A headteacher has contacted the police after staff at his school received “abusive” and violent threats from anti-vaccine campaigners.
David Phillips, head of Chilwell School in Beeston, Nottingham, also said an “unwelcome visitor” walked on to the site and entered the reception area before handing him a mocked up “cease and desist” letter.
Mr Philips is now making preparations for possible protests outside the school after receiving threatening phone calls, emails and a “poster attack” in just 48 hours.
The headteacher said he had contacted the police about the rise in activity at the school and condemned the actions of the anti-vaccination campaigners as “reprehensible”.
His comments come after a minister insisted teachers should not face “unacceptable” pressure from anti-vaccination protesters as the COVID-19 jab was rolled out to children aged between 12 and 15.
On Thursday, Conservative frontbencher Alex Burghart condemned “dreadful anti-vaccination protests” taking place outside schools – which are primarily the sites where vaccines are being offered to children.
The Association of School and College Leaders (ASCL) has urged campaigners to stop targeting schools, a number of which protesters have reportedly been leafleting.
Chilwell School pupils were handed campaign leaflets near the site in the summer term and posters were put up in the car park accusing the school of “treating children like experimental animals”.
When the school began seeking consent from parents for the COVID-19 vaccination in the last week, the headteacher said incidents involving anti-vaccination campaigners had become “more frequent”.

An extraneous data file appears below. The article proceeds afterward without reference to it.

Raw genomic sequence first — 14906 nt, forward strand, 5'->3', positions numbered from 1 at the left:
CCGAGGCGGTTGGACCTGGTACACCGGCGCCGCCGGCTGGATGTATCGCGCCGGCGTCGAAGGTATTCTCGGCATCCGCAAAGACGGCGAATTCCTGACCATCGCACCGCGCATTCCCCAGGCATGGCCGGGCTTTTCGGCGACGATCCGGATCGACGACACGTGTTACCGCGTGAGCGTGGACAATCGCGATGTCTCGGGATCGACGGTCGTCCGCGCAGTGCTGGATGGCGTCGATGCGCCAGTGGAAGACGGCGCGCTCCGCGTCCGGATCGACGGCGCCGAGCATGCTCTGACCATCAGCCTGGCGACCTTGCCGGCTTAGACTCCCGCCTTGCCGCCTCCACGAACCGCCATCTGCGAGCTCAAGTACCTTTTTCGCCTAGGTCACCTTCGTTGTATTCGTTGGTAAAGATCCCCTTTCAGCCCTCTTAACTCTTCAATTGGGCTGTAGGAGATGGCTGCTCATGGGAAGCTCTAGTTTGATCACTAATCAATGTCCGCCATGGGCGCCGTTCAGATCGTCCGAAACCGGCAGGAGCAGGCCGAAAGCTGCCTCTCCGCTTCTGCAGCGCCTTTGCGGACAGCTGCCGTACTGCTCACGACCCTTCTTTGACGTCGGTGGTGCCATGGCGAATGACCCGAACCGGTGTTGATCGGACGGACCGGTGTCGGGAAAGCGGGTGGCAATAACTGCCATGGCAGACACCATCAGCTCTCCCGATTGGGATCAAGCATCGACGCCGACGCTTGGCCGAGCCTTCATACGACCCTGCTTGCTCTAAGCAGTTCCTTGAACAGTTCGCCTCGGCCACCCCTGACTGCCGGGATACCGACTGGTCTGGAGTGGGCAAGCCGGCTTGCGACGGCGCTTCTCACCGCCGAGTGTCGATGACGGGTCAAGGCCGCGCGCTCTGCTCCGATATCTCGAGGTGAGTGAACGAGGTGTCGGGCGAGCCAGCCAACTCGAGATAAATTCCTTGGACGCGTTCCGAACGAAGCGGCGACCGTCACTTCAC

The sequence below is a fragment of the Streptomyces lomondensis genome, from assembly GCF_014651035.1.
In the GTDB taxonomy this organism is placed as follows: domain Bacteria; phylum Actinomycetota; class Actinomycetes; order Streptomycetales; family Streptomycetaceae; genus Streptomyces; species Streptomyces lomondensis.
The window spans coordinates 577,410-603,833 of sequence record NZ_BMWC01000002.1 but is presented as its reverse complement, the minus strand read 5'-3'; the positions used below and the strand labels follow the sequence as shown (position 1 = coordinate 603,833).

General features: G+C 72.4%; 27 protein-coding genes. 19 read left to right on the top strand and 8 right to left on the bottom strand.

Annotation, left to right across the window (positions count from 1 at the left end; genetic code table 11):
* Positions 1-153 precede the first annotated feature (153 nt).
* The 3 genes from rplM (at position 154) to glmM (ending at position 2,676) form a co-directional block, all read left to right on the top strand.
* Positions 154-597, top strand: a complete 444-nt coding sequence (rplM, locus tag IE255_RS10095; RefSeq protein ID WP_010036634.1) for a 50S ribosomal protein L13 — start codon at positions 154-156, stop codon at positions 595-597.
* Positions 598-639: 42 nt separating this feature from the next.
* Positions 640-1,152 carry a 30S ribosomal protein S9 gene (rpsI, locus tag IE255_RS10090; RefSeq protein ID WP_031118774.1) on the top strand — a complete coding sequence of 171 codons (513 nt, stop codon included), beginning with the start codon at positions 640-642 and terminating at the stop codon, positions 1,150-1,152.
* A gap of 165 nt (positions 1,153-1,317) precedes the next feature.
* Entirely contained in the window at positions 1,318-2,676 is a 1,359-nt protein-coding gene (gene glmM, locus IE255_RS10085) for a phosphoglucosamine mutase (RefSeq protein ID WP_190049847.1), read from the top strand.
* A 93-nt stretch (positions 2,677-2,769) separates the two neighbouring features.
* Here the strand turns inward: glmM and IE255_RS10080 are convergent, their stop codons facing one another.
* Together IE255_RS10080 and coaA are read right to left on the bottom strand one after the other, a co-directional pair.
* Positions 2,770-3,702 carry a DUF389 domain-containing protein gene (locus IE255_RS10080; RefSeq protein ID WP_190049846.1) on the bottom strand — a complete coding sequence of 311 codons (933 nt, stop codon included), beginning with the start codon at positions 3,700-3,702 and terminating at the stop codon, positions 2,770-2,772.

But Mr Phillips said he had “every confidence” that the harassment was not from parents or students.
He said: “In the last 48 hours I can now count up one poster attack, two voice messages, either left on the answering machine or directly to reception, I’ve had about five or six email contacts from people, and today (Thursday) also an unwelcome visitor on to the school site and into our reception.”
Mr Phillips said the campaigner who had walked into the school reception area handed him the mocked up “cease and desist” letter while filming the incident.
The headteacher added: “I have been in fairly frequent communication with the police through this week with the rise of the incidents mainly in order so they have a full picture of the kind of activities that take place… In the last 24 hours I’ve had two abusive and threatening messages.
“One voicemail message, the other was a phone call into the receptionist who was threatening violence.”
He added that the voicemail message used “obscene language” and mentioned him personally.
Mr Phillips said: “I don’t feel that actually they have rocked my boat at all, but their behaviour remains reprehensible.”
Recent guidance from the UK Health Security Agency (UKHSA) suggests that headteachers should contact police if they believe protests could be held outside their buildings.
Mr Phillips said: “We are very conscious about needing to make sure that we keep our students safe when they are arriving and leaving school.”
When asked whether the school was making preparations in case protests are held outside the gates in the future, he replied: “Indeed. Yes we are.”
He added: “It’s important that we have something in place that would mean there would be minimal impact for any of our students who attend school and I’m reassured that our dialogue with the police means there would be immediate action.”
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